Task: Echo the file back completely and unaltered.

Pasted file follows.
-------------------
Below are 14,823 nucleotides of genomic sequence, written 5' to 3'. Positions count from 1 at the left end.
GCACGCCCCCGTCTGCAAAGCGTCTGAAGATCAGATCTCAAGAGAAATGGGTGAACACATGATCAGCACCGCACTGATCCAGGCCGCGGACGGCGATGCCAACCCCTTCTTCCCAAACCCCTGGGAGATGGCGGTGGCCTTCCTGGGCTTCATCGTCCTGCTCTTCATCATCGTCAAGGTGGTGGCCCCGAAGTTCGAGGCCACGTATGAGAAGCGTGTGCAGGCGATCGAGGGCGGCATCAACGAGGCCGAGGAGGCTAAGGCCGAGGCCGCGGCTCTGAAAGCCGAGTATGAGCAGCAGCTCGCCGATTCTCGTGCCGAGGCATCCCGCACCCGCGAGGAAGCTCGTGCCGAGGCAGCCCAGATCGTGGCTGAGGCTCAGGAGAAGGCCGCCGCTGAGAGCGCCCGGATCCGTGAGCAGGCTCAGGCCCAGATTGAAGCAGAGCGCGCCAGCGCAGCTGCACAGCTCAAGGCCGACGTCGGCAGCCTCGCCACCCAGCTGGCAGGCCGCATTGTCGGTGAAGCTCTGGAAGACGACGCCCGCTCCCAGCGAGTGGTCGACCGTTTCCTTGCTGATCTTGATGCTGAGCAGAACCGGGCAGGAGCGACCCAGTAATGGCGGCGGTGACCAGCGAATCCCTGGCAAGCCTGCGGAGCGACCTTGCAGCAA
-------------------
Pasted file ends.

Below are 14,823 nucleotides of genomic sequence, written 5' to 3'. Positions count from 1 at the left end.
GCACGCCCCCGTCTGCAAAGCGTCTGAAGATCAGATCTCAAGAGAAATGGGTGAACACATGATCAGCACCGCACTGATCCAGGCCGCGGACGGCGATGCCAACCCCTTCTTCCCAAACCCCTGGGAGATGGCGGTGGCCTTCCTGGGCTTCATCGTCCTGCTCTTCATCATCGTCAAGGTGGTGGCCCCGAAGTTCGAGGCCACGTATGAGAAGCGTGTGCAGGCGATCGAGGGCGGCATCAACGAGGCCGAGGAGGCTAAGGCCGAGGCCGCGGCTCTGAAAGCCGAGTATGAGCAGCAGCTCGCCGATTCTCGTGCCGAGGCATCCCGCACCCGCGAGGAAGCTCGTGCCGAGGCAGCCCAGATCGTGGCTGAGGCTCAGGAGAAGGCCGCCGCTGAGAGCGCCCGGATCCGTGAGCAGGCTCAGGCCCAGATTGAAGCAGAGCGCGCCAGCGCAGCTGCACAGCTCAAGGCCGACGTCGGCAGCCTCGCCACCCAGCTGGCAGGCCGCATTGTCGGTGAAGCTCTGGAAGACGACGCCCGCTCCCAGCGAGTGGTCGACCGTTTCCTTGCTGATCTTGATGCTGAGCAGAACCGGGCAGGAGCGACCCAGTAATGGCGGCGGTGACCAGCGAATCCCTGGCAAGCCTGCGGAGCGACCTTGCAGCAA